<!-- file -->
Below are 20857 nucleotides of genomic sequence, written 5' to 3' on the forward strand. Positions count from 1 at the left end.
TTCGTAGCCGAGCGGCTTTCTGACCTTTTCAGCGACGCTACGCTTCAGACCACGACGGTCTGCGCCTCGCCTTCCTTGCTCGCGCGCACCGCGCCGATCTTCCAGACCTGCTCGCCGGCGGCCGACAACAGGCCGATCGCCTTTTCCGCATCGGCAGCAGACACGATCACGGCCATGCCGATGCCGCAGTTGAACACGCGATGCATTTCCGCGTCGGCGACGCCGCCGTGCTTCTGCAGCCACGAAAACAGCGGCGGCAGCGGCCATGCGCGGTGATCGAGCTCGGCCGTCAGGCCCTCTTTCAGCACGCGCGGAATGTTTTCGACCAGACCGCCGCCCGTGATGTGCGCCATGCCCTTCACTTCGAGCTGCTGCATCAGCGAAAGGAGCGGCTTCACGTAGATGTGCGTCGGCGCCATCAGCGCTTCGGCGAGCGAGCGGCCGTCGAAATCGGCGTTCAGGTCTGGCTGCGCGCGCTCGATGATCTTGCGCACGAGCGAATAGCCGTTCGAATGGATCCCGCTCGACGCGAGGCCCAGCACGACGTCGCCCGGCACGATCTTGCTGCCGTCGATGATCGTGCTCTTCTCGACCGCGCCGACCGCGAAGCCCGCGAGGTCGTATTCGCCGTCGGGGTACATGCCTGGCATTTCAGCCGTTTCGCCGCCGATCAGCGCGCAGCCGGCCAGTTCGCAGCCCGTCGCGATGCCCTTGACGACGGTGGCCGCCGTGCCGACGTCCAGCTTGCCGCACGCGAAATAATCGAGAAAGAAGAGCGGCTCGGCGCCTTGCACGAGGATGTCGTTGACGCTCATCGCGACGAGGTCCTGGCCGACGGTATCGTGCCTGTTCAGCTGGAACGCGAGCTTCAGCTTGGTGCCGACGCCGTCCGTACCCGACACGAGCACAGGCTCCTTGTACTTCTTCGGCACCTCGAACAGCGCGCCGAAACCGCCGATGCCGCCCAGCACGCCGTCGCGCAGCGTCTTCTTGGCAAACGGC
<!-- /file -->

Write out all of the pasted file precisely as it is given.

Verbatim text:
Below are 20857 nucleotides of genomic sequence, written 5' to 3' on the forward strand. Positions count from 1 at the left end.
TTCGTAGCCGAGCGGCTTTCTGACCTTTTCAGCGACGCTACGCTTCAGACCACGACGGTCTGCGCCTCGCCTTCCTTGCTCGCGCGCACCGCGCCGATCTTCCAGACCTGCTCGCCGGCGGCCGACAACAGGCCGATCGCCTTTTCCGCATCGGCAGCAGACACGATCACGGCCATGCCGATGCCGCAGTTGAACACGCGATGCATTTCCGCGTCGGCGACGCCGCCGTGCTTCTGCAGCCACGAAAACAGCGGCGGCAGCGGCCATGCGCGGTGATCGAGCTCGGCCGTCAGGCCCTCTTTCAGCACGCGCGGAATGTTTTCGACCAGACCGCCGCCCGTGATGTGCGCCATGCCCTTCACTTCGAGCTGCTGCATCAGCGAAAGGAGCGGCTTCACGTAGATGTGCGTCGGCGCCATCAGCGCTTCGGCGAGCGAGCGGCCGTCGAAATCGGCGTTCAGGTCTGGCTGCGCGCGCTCGATGATCTTGCGCACGAGCGAATAGCCGTTCGAATGGATCCCGCTCGACGCGAGGCCCAGCACGACGTCGCCCGGCACGATCTTGCTGCCGTCGATGATCGTGCTCTTCTCGACCGCGCCGACCGCGAAGCCCGCGAGGTCGTATTCGCCGTCGGGGTACATGCCTGGCATTTCAGCCGTTTCGCCGCCGATCAGCGCGCAGCCGGCCAGTTCGCAGCCCGTCGCGATGCCCTTGACGACGGTGGCCGCCGTGCCGACGTCCAGCTTGCCGCACGCGAAATAATCGAGAAAGAAGAGCGGCTCGGCGCCTTGCACGAGGATGTCGTTGACGCTCATCGCGACGAGGTCCTGGCCGACGGTATCGTGCCTGTTCAGCTGGAACGCGAGCTTCAGCTTGGTGCCGACGCCGTCCGTACCCGACACGAGCACAGGCTCCTTGTACTTCTTCGGCACCTCGAACAGCGCGCCGAAACCGCCGATGCCGCCCAGCACGCCGTCGCGCAGCGTCTTCTTGGCAAACGGC